Q:

When do you prune maple trees?

A:

Quick Answer

Start pruning the maple tree when the leaves are fully grown. Most trees are pruned in early spring, but pruning maple trees a little later keeps their sticky sap from being a messy problem. First, remove any dead and damaged branches, which are characterized by drooping and weak limbs.

Continue Reading

Full Answer

Prune a maple tree by removing dead branches and damaged branches first. Start with large branches and work down to the smaller ones. Use shears or a chain saw as needed. Pruning a maple tree not only makes it more attractive and trains its expansion, but also energizes its growth.

After these branches are removed, look at the tree and decide what other branches need to be pruned for a clean, attractive tree. Once this is determined, cut off the big branches first. Cut halfway through the branch from one side, and cut down from the other side until the two cuts meet. After the branch is removed, cut the stump so it is flush with the rest of the tree.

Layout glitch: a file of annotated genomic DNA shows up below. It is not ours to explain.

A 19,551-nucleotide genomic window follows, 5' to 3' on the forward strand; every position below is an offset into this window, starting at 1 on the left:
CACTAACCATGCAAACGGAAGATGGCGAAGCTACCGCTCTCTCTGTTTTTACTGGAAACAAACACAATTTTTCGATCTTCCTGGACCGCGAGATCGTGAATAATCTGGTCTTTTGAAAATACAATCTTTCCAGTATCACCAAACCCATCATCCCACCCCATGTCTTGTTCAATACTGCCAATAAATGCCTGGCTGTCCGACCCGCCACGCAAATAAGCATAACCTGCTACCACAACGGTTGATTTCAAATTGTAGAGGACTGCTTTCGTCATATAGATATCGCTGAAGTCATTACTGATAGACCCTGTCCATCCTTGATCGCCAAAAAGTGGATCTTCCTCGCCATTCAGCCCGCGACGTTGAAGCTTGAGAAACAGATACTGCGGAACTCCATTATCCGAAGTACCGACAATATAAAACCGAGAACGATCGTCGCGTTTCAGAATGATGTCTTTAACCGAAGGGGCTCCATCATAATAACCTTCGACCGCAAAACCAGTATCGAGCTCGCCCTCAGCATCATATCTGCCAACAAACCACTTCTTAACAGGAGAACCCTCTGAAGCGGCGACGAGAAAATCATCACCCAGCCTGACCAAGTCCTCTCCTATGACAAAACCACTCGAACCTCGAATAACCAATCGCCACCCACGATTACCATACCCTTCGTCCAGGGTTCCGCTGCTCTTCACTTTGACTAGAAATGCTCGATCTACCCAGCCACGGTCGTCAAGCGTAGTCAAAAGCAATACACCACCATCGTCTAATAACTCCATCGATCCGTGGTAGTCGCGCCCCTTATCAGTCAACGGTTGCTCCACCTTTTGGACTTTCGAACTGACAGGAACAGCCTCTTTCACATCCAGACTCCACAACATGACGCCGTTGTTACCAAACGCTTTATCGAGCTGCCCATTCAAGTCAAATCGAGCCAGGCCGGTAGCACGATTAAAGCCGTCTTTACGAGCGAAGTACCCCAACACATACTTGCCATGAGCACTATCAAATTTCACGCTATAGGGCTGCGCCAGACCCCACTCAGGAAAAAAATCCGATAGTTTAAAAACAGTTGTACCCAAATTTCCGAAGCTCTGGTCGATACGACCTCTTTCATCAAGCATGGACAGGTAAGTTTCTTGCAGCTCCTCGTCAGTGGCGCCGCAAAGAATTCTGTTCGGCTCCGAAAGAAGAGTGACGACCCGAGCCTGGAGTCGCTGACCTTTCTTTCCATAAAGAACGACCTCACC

After pruning away the bigger branches, remove some of the smaller branches. Avoid removing all of the small branches, but prune enough to tame the tree and allow light and airflow to the remaining limbs.

Make sure that the pruning implement is sharp enough to make clean cuts, as these heal more quickly and look nicer. Cutting at an angle as near to the trunk or remaining branch as possible aids in recovery. Sterilize the shears between uses to avoid spreading disease and fungus between plants. Be careful not to over prune the tree, as that can weaken it and it may take years for the tree to fully recover. Focus on pruning dead branches or branches that threaten to become entangled with each other or surrounding structures, such as power lines.

While the tree may leak sap from its wounds, these heal and should not be considered a problem. Some experts suggest painting over open wounds to more quickly seal them and prevent diseases or pests from entering the tree. However, other horticulturalists believe that the maple tree can reliably seal and repair its own wounds without an artificial bandage.

Learn more about Trees & Bushes
Sources:

Related Questions

Explore